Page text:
The Substance of Representation
: John S. Lapinski
: United States. Congress, Legislation–United States, United States–Politics and government
: Princeton University Press
IN WRITING THIS BOOK, I often thought about Sisyphus. In Greek mythology,
he was the king who was punished by being forced to roll an immense boulder
up a hill only to watch it roll back down. My metaphorical boulder involved
collecting more data and creating better measures of lawmaking. Fortunately,
I was not compelled to repeat this action forever (though it felt like it). Of
course, I didn’t make those trips up the hill alone. Many people helped me
in this effort. Intellectually, the project began while I was a graduate student
Columbia University. I wrote a paper for a graduate seminar taught by Ira
Katznelson dealing with conceptual issues related to policy substance, the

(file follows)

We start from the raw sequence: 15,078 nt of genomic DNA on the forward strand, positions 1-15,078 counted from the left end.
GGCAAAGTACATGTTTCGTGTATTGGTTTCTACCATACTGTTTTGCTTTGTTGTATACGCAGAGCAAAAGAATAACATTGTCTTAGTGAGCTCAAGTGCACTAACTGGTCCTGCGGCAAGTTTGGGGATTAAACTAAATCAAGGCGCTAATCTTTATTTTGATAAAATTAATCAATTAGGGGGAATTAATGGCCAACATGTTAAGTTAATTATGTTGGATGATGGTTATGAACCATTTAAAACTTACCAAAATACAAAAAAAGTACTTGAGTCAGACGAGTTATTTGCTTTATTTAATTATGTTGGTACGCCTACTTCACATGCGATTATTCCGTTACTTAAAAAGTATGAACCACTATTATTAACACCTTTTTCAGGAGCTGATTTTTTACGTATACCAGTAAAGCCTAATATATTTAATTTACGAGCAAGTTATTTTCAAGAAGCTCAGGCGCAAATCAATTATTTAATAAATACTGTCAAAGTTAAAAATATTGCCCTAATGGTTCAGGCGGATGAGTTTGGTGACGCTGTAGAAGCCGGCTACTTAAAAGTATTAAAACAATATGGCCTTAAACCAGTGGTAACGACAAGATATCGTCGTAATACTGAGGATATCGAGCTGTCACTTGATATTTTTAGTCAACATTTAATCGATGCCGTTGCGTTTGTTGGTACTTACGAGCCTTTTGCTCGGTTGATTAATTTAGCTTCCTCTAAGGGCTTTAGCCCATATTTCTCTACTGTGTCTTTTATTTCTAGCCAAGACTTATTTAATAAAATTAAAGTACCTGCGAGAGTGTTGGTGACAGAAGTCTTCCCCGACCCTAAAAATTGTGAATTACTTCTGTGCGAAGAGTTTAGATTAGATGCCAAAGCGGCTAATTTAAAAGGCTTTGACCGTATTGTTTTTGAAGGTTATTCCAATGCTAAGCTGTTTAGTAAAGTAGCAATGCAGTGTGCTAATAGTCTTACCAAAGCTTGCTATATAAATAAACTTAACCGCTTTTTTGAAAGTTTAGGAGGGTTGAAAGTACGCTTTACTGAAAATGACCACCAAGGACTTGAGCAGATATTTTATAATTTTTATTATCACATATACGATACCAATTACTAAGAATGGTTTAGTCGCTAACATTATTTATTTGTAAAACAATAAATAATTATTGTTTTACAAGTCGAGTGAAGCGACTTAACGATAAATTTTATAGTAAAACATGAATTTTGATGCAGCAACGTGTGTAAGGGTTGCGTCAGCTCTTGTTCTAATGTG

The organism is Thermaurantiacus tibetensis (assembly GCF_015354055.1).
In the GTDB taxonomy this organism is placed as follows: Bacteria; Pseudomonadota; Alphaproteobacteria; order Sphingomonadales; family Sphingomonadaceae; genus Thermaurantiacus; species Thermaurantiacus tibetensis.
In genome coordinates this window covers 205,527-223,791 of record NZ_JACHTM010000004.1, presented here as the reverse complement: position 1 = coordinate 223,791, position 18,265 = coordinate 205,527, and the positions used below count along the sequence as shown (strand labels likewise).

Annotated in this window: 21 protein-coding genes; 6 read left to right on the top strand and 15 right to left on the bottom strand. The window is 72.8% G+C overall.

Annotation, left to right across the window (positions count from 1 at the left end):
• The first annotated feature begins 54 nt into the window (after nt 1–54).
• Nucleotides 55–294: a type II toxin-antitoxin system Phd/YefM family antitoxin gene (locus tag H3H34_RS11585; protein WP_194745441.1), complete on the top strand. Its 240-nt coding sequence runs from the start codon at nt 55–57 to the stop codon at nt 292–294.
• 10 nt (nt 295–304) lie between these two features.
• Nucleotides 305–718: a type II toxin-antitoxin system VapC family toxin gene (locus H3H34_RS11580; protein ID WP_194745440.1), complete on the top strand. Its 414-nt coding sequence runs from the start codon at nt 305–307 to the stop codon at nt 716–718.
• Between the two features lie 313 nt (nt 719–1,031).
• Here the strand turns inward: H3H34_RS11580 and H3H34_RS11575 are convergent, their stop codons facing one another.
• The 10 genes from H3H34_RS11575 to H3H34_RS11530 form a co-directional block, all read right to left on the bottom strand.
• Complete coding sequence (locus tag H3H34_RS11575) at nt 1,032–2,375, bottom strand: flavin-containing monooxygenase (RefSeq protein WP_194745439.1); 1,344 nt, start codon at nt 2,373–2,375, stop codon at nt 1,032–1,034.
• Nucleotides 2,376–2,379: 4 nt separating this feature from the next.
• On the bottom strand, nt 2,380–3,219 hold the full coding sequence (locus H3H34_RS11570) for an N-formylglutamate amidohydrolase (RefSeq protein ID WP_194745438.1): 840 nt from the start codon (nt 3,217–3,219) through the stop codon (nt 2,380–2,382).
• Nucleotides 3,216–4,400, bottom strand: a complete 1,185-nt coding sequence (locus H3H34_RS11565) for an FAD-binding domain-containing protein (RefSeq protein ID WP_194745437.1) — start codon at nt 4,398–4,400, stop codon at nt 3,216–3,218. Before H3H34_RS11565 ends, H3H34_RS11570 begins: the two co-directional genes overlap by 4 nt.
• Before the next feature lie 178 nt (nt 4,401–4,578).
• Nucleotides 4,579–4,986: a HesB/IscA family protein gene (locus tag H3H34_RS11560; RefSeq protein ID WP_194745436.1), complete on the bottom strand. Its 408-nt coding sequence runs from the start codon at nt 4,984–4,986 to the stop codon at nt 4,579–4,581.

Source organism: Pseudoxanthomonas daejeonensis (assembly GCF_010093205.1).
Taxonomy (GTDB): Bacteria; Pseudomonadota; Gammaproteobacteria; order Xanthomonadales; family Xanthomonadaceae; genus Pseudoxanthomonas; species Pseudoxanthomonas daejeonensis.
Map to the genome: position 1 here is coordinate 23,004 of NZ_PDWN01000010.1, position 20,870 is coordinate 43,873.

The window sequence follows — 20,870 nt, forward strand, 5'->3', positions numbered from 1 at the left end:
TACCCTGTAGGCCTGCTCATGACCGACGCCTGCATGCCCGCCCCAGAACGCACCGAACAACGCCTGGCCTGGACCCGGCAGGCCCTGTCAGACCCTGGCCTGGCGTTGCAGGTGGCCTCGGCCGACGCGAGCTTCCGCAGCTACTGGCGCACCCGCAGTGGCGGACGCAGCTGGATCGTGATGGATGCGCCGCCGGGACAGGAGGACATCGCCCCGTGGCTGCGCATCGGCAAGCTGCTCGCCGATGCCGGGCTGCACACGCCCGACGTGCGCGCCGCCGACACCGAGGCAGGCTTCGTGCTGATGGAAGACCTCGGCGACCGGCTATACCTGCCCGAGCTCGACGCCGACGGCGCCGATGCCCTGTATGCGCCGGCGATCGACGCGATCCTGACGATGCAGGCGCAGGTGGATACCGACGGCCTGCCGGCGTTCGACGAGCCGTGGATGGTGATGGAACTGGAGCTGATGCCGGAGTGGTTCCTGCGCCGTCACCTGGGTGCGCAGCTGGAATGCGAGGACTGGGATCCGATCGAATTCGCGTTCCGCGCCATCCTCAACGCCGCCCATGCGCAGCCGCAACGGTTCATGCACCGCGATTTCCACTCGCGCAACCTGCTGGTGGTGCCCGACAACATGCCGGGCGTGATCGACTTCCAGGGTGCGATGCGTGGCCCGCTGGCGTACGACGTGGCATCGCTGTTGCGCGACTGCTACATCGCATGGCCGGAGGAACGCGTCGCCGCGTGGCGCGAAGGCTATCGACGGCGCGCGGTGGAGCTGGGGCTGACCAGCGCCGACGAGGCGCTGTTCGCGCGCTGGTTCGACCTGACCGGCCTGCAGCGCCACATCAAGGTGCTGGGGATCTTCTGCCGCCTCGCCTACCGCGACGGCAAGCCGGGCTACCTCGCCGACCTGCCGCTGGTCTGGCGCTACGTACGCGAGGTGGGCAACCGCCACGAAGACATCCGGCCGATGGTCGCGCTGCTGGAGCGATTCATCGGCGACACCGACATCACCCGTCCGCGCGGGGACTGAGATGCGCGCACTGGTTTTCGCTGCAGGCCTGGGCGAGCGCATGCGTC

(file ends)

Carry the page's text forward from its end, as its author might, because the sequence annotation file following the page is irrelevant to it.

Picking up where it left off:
study of Congress, and American political development. Ira was already my
dissertation chair at the time (along with Nolan McCarty, who was co-chair),
but the paper was a “critical juncture,” as it led to a series of collaborations.
Those collaborative projects have been instrumental to this book. Specifically,
the coding schema in this book is based on our joint work. In addition to being
a terrific co-author, Ira has influenced my own work in more ways than seem
possible. His intellect and work ethic make him a truly inspiring individual.
I owe him a great debt.
Many others deserve credit in the making of this book. Josh Clinton, a
frequent co-author, was instrumental in turning my earlier work on measuring
legislative significance into much more refined and sophisticated work. The
legislative significance measure presented in chapter 4 is based on our collaborative
efforts. He is clearly a partner in this project. There are others who also
provided much good counsel. One of those individuals is David Mayhew. I had
the good fortune to develop a relationship with David during my stint at Yale
University. He is a scholar who provides inspiration and much good advice.
His social science instincts are unparalleled, and his advice was instrumental
for many of the concepts in this book.
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